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If you want to know what I'm on about in the shortest time then please read the introductory first post and my current action plan. Comments are very welcome. And if you like this blog, please tell a friend. Thanks!

Saturday, 15 November 2008

Welcome to my backyard

Some pics for a change.

First up, my mostly-recycled chook pen... with a little addition on the near side which I'll get back to in a minute. The far end is the existing fence. Rear-left is a piece of lattice which some previous owner left lying around this place. Rear-right and the lower half of the front and front-left are rigid mesh fence pieces Mr S had in surplus. The gateway on the right used to be parts of Mr S's neighbour's verandah, while the gate frame itself is cut down from a wardrobe door which I hated. Underneath most of it are old hardwood sleepers which were somebody else's idea of garden borders. The only significant new material was the chicken wire to fill in the gaps above the fence panels and in the gate section.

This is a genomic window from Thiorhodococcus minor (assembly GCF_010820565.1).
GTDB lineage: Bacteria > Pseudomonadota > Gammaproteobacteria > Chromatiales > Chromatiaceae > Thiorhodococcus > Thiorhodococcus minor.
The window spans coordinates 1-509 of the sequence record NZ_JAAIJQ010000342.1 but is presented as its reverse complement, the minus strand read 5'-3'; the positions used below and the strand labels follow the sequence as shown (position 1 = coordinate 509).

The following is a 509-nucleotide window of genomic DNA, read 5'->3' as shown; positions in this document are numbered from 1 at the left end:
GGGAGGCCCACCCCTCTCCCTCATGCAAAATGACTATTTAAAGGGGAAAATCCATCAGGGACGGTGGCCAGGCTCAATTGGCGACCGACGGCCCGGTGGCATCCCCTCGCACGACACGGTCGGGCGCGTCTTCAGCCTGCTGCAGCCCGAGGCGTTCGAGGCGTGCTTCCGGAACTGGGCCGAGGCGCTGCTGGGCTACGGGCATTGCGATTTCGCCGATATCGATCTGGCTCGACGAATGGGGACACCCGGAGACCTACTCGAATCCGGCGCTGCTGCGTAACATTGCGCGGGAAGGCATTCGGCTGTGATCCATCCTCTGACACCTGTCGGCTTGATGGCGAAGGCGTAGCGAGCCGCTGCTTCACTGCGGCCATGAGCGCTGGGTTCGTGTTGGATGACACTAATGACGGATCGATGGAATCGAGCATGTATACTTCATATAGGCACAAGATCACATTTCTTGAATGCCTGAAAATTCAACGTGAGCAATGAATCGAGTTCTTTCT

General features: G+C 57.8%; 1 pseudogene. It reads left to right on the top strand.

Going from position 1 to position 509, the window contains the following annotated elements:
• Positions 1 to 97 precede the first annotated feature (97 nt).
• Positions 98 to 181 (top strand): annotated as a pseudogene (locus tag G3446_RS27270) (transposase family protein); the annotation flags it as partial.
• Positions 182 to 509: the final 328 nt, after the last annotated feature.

The hutch doesn't look like much in this pic but by damn it was the hardest part of the job, and is also made from recycled materials. I'll post on it another day.

Right down there in front of the home for chooks is the home for my Jericho beans. Six little sprouts now have a chook-proof, well-nourished, sunny spot with lots of opportunity to climb. You can see in the previous pic the passionfruit vine which has its roots in the neighbour's yard. I'm enjoying that for now but will probably cut it back later on to make a bit more room for the beans. More recycled fence panel, a bit of the wood panel from that hated wardrobe door and even some old White Pages went into the construction of this bit. I confess to buying the compost from the hardware megastore today, but at least it's organic.

And finally, some proof that my back yard is actually capable of supporting some kind of useful plant life: our herb garden. Featured are basil, parsley, chives, chillis, rosemary, sage, marjoram, chickory, spring onions and - if you zoom in and look really carefully - a solitary coriander leaf. Yeah, the garden hasn't yet proved it can support coriander. We have some oregano on stand-by to take its place.

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